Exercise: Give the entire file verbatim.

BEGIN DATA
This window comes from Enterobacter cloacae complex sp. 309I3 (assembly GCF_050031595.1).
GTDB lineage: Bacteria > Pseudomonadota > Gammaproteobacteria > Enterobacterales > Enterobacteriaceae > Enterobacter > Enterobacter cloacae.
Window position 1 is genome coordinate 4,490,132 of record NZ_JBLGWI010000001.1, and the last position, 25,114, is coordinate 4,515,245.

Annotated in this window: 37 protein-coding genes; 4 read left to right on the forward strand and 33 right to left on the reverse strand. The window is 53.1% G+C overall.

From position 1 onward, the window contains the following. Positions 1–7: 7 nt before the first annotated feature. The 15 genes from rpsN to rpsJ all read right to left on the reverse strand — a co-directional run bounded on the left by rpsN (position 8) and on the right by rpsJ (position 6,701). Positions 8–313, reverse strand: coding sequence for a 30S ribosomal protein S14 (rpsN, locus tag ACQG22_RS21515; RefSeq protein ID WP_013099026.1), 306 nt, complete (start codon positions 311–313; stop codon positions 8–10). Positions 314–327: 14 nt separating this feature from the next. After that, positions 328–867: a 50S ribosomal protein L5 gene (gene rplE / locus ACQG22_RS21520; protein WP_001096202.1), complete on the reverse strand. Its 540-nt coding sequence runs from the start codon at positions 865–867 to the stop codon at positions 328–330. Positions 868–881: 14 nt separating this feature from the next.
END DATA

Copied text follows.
This window comes from Enterobacter cloacae complex sp. 309I3 (assembly GCF_050031595.1).
GTDB lineage: Bacteria > Pseudomonadota > Gammaproteobacteria > Enterobacterales > Enterobacteriaceae > Enterobacter > Enterobacter cloacae.
Window position 1 is genome coordinate 4,490,132 of record NZ_JBLGWI010000001.1, and the last position, 25,114, is coordinate 4,515,245.

Annotated in this window: 37 protein-coding genes; 4 read left to right on the forward strand and 33 right to left on the reverse strand. The window is 53.1% G+C overall.

From position 1 onward, the window contains the following. Positions 1–7: 7 nt before the first annotated feature. The 15 genes from rpsN to rpsJ all read right to left on the reverse strand — a co-directional run bounded on the left by rpsN (position 8) and on the right by rpsJ (position 6,701). Positions 8–313, reverse strand: coding sequence for a 30S ribosomal protein S14 (rpsN, locus tag ACQG22_RS21515; RefSeq protein ID WP_013099026.1), 306 nt, complete (start codon positions 311–313; stop codon positions 8–10). Positions 314–327: 14 nt separating this feature from the next. After that, positions 328–867: a 50S ribosomal protein L5 gene (gene rplE / locus ACQG22_RS21520; protein WP_001096202.1), complete on the reverse strand. Its 540-nt coding sequence runs from the start codon at positions 865–867 to the stop codon at positions 328–330. Positions 868–881: 14 nt separating this feature from the next.